Second, solve unexpected problems.

Education Economist Greg Duncan, a foremost education professor in the world opined that focusing on “using procedures” problems worked well forty years ago when the world was flush with jobs that paid middle class salaries for procedural tasks like typing, filing and working on an assembly line. Increasingly jobs that pay well require employees to be able to solve unexpected problems, often while working in groups.

Third, broad application to different scenarios

These shifts in labor force demands means knowledge needs to be durable but also flexible – sticky and capable of broad application – known as “interweaving”. We need people who can hunt for and connect contextual clues.

Dedre Gentner, Northwestern University Psychologist and one of the world’s foremost authority on analogical thinking, ie practice recognising conceptual similiarities in multiple domains or scenarios that seem to have little in common on surface. Analogical thinking takes the new and makes it familiar. As well as take the familiar and apply under new light and allow humans to reason through problems they have never seen in unfamiliar contexts.

Example explaining light as billard balls or Einstein explaining relativity using train travel.

Fourth, MORE

Creativity researcher Dean Keith Simonton showed that the more work, eminent creators produced, the more duds they churned out, BUT also the higher the opportunity of a “supernova success”. Thomas Edison held more than a thousand patents, BUT rejected for more.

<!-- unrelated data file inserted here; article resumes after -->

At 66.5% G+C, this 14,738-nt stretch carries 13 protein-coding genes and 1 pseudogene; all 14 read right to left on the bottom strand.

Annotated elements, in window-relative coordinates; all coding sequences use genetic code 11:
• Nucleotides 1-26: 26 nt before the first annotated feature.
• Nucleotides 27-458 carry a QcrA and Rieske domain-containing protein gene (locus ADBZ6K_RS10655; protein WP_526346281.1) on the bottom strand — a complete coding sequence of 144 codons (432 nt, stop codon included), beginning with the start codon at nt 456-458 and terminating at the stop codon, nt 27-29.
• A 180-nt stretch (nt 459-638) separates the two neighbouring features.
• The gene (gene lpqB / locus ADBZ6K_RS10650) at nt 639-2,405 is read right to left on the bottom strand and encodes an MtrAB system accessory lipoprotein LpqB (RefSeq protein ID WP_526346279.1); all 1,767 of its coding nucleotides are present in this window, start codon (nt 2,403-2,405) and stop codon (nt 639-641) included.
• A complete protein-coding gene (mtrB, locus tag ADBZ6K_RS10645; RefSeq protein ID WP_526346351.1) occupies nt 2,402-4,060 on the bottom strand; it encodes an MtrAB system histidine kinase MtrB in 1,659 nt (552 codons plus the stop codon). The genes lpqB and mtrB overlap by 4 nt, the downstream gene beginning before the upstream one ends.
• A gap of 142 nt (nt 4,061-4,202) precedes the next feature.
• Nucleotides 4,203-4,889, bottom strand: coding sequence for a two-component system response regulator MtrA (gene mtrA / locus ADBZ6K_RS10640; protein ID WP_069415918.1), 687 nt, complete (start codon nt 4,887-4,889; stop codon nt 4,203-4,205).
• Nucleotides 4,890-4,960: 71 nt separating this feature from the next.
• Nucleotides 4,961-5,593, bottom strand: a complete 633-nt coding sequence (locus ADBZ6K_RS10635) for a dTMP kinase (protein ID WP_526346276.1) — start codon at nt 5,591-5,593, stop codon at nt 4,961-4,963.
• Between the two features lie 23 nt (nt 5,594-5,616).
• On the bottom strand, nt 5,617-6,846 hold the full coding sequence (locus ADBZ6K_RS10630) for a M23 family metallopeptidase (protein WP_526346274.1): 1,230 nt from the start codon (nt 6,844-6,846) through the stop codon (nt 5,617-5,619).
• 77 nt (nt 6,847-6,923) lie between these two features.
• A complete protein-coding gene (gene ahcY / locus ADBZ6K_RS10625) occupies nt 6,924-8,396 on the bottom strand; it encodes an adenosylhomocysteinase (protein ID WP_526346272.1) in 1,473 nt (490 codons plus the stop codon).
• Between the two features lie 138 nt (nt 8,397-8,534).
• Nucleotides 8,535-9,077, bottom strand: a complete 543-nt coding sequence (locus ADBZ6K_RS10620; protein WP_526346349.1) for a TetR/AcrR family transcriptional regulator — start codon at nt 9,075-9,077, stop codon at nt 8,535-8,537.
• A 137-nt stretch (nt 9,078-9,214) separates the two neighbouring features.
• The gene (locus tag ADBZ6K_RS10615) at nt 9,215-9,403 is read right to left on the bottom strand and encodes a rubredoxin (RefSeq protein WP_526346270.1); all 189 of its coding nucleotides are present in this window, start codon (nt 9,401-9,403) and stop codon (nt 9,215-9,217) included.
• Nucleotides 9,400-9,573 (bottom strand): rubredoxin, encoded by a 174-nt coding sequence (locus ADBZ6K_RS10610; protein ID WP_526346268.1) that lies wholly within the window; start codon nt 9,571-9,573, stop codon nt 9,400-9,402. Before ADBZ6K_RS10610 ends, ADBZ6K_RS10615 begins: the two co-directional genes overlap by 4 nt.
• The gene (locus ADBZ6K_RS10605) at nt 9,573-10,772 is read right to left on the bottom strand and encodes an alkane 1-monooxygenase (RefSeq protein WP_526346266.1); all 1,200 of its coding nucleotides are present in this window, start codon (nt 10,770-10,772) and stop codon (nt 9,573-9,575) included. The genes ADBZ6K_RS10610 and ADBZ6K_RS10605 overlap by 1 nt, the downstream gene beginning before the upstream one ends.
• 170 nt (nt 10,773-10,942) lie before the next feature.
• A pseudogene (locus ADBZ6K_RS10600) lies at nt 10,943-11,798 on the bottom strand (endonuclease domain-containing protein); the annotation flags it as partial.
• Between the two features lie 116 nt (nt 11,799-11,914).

There is a chinese saying, the more you do, the more mistakes you make. Do nothing, no mistakes. As leaders, when we pick out mistakes, rather than applaud those who try, we inadvertently, encourage a “Fixed mindset”, rather than a “Growth Mindset”.

We learn who we are, by doing, by trying new activities, building new networks, finding new role models. – Hermina Ibarra, Professor of Organisational Behaviour, INSEAD

Her timeless advice: Test and learn vs Plan and Implement. Which among my various selves should I start to explore now? Create tiny experiments for yourself today.

Plan experiments from technological innovation to comic books. That experience is not wasted. Be willing to learn and adjust as you go. Allow mental meanderings and personal experimentation. Accept interdisciplinary exploration and diverse experience building.